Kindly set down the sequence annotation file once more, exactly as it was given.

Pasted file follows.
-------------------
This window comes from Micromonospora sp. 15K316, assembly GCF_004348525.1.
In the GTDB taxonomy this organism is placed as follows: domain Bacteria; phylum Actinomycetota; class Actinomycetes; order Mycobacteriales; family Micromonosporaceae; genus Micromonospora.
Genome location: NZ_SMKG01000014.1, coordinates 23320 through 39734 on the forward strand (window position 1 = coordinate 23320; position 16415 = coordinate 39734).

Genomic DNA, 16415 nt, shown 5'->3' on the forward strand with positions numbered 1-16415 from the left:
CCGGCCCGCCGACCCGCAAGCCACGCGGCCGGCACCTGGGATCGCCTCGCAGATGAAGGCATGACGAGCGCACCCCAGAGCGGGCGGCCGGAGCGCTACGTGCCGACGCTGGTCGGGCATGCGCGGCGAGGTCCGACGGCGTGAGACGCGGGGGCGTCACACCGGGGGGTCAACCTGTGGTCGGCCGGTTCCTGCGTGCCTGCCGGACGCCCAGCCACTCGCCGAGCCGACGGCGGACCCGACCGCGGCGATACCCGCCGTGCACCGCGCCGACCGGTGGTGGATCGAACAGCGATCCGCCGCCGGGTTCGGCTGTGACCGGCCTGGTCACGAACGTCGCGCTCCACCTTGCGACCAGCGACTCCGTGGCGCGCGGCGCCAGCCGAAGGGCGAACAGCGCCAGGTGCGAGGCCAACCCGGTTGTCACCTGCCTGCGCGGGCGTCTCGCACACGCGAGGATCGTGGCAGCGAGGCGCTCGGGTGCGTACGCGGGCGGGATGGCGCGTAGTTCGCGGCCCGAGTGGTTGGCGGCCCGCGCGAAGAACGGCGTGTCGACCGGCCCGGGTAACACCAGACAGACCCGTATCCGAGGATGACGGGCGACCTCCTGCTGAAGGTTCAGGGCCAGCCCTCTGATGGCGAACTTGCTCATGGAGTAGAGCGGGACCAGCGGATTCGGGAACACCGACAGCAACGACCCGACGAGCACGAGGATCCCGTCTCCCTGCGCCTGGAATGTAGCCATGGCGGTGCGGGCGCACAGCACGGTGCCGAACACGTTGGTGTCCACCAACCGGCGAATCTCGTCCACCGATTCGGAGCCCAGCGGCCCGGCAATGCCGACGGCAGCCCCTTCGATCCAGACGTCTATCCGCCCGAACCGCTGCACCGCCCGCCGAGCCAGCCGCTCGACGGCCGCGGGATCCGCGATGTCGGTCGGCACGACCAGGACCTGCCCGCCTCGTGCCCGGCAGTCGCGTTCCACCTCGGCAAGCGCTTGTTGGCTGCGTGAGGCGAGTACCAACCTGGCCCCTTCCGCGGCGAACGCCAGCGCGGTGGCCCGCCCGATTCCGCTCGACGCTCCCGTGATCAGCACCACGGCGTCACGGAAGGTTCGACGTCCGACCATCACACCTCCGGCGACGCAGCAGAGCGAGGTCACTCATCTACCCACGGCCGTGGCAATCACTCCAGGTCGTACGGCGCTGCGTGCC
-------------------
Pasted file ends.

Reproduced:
This window comes from Micromonospora sp. 15K316, assembly GCF_004348525.1.
In the GTDB taxonomy this organism is placed as follows: domain Bacteria; phylum Actinomycetota; class Actinomycetes; order Mycobacteriales; family Micromonosporaceae; genus Micromonospora.
Genome location: NZ_SMKG01000014.1, coordinates 23320 through 39734 on the forward strand (window position 1 = coordinate 23320; position 16415 = coordinate 39734).

Genomic DNA, 16415 nt, shown 5'->3' on the forward strand with positions numbered 1-16415 from the left:
CCGGCCCGCCGACCCGCAAGCCACGCGGCCGGCACCTGGGATCGCCTCGCAGATGAAGGCATGACGAGCGCACCCCAGAGCGGGCGGCCGGAGCGCTACGTGCCGACGCTGGTCGGGCATGCGCGGCGAGGTCCGACGGCGTGAGACGCGGGGGCGTCACACCGGGGGGTCAACCTGTGGTCGGCCGGTTCCTGCGTGCCTGCCGGACGCCCAGCCACTCGCCGAGCCGACGGCGGACCCGACCGCGGCGATACCCGCCGTGCACCGCGCCGACCGGTGGTGGATCGAACAGCGATCCGCCGCCGGGTTCGGCTGTGACCGGCCTGGTCACGAACGTCGCGCTCCACCTTGCGACCAGCGACTCCGTGGCGCGCGGCGCCAGCCGAAGGGCGAACAGCGCCAGGTGCGAGGCCAACCCGGTTGTCACCTGCCTGCGCGGGCGTCTCGCACACGCGAGGATCGTGGCAGCGAGGCGCTCGGGTGCGTACGCGGGCGGGATGGCGCGTAGTTCGCGGCCCGAGTGGTTGGCGGCCCGCGCGAAGAACGGCGTGTCGACCGGCCCGGGTAACACCAGACAGACCCGTATCCGAGGATGACGGGCGACCTCCTGCTGAAGGTTCAGGGCCAGCCCTCTGATGGCGAACTTGCTCATGGAGTAGAGCGGGACCAGCGGATTCGGGAACACCGACAGCAACGACCCGACGAGCACGAGGATCCCGTCTCCCTGCGCCTGGAATGTAGCCATGGCGGTGCGGGCGCACAGCACGGTGCCGAACACGTTGGTGTCCACCAACCGGCGAATCTCGTCCACCGATTCGGAGCCCAGCGGCCCGGCAATGCCGACGGCAGCCCCTTCGATCCAGACGTCTATCCGCCCGAACCGCTGCACCGCCCGCCGAGCCAGCCGCTCGACGGCCGCGGGATCCGCGATGTCGGTCGGCACGACCAGGACCTGCCCGCCTCGTGCCCGGCAGTCGCGTTCCACCTCGGCAAGCGCTTGTTGGCTGCGTGAGGCGAGTACCAACCTGGCCCCTTCCGCGGCGAACGCCAGCGCGGTGGCCCGCCCGATTCCGCTCGACGCTCCCGTGATCAGCACCACGGCGTCACGGAAGGTTCGACGTCCGACCATCACACCTCCGGCGACGCAGCAGAGCGAGGTCACTCATCTACCCACGGCCGTGGCAATCACTCCAGGTCGTACGGCGCTGCGTGCC